Investors are showing a restrained reaction to word that Ford Motor Co. will restore its dividend for the first time in five years – a less than desirable outcome for the automaker’s senior management team who’d hoped that the nickel-a-share dividend would help drive up the Ford stock price.
With 4 billion shares of stock outstanding, the restoration of the Ford dividend is a nonetheless significant increase in its quarterly costs, totaling about $800 million annually, or $200 million every three months. Nonetheless, Ford officials have expressed hope, in recent months, that the restoration of the dividend would be a critical step in their goal of both boosting the maker’s stock – and helping it regain a much-sought investment grade credit rating.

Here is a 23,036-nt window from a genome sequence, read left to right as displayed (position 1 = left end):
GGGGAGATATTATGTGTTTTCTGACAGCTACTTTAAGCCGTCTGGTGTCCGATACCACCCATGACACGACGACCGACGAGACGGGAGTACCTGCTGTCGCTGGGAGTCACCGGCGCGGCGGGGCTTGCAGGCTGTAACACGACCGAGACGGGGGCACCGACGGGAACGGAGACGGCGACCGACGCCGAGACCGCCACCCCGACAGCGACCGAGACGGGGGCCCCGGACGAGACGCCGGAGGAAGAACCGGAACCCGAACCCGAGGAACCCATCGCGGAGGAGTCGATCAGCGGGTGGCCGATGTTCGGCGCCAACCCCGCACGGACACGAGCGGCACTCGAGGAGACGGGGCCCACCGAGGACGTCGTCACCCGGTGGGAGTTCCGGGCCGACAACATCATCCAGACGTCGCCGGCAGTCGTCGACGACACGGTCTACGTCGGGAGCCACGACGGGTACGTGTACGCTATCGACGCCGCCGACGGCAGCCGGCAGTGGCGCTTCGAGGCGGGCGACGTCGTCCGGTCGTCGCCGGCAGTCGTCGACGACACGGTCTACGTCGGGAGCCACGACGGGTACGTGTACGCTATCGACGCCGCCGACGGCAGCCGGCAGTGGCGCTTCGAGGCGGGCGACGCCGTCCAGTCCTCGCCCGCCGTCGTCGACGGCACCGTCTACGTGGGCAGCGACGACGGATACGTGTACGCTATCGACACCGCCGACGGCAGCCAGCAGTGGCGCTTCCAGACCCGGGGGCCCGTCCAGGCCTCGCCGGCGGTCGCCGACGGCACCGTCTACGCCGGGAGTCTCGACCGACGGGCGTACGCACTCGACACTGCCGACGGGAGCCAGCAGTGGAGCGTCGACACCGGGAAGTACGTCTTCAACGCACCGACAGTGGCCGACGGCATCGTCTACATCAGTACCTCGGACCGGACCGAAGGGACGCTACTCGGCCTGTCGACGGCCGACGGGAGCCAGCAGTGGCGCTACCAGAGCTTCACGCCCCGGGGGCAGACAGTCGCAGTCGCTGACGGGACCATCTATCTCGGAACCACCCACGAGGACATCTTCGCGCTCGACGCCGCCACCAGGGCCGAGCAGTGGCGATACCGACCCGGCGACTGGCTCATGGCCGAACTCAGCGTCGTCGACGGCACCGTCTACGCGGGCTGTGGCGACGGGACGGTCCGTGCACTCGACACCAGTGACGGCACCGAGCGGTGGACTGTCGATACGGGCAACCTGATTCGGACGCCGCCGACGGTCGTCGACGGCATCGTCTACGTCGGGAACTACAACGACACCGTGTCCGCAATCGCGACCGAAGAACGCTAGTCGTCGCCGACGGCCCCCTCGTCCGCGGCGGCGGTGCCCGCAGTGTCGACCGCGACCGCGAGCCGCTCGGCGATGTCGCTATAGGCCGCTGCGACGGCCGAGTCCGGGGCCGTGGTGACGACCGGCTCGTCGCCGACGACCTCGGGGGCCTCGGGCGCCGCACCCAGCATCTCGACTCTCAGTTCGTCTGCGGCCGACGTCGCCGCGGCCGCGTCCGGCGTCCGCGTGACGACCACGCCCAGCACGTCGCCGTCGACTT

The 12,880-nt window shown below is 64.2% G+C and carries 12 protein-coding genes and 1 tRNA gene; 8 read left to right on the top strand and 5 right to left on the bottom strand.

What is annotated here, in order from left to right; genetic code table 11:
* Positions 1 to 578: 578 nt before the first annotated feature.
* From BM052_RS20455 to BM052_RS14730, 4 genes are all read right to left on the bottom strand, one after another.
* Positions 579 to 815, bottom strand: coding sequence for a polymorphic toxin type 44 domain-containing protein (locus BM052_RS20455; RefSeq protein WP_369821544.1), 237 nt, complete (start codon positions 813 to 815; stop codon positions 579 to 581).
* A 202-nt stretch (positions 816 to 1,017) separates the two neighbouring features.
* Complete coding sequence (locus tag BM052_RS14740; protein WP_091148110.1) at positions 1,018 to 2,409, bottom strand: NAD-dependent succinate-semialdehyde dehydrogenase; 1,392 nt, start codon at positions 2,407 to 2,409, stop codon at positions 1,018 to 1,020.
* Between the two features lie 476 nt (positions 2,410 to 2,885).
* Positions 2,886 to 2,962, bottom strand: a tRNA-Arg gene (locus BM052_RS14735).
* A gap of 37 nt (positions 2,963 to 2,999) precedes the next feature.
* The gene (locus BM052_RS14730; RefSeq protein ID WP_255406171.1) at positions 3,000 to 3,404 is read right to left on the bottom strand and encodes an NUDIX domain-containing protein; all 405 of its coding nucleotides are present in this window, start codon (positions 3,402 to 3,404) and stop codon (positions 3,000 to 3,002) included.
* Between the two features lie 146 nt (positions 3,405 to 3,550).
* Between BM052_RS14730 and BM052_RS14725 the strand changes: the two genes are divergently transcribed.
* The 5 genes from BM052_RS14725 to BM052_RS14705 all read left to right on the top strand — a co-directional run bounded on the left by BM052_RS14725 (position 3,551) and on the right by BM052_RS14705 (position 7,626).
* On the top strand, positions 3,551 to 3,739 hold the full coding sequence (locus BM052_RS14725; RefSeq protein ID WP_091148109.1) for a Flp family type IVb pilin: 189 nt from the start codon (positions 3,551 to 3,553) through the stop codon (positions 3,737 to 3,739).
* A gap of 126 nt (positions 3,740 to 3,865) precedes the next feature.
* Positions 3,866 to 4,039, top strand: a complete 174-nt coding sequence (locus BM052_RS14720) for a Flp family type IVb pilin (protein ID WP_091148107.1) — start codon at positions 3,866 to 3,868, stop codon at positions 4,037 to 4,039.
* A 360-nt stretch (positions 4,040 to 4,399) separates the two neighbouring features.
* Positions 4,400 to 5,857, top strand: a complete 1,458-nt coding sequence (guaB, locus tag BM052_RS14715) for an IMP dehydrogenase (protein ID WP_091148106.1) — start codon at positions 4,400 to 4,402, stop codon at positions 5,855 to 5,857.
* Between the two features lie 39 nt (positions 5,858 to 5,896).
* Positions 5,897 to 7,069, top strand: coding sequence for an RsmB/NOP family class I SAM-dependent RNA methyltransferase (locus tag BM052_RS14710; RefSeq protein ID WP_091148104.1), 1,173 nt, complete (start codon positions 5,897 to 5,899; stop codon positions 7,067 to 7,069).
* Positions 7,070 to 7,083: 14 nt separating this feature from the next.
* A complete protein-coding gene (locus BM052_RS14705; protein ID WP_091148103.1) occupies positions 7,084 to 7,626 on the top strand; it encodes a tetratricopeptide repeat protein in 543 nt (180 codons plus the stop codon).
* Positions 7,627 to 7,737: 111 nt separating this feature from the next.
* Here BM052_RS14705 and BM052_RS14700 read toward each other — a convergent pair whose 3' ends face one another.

“We have made tremendous progress in reducing debt and generating consistent positive earnings and cash flow,” Executive Chairman Bill Ford said in a press release announcing the dividend payment, which will be issued next March 1.
The great-grandson of company founder Henry Ford, the automaker’s CEO will pocket $736,500 per quarter for his 14.73 million shares of Ford Motor stock. That’s on top of the additional dividend he gets for the special Class B shares he and other family members own exclusively. The Ford family collectively get $979,000 a quarter for that stock, which is already paying a dividend. CEO Mulally, meanwhile, will get $875,000 for the 17.25 million shares of common stock he currently holds.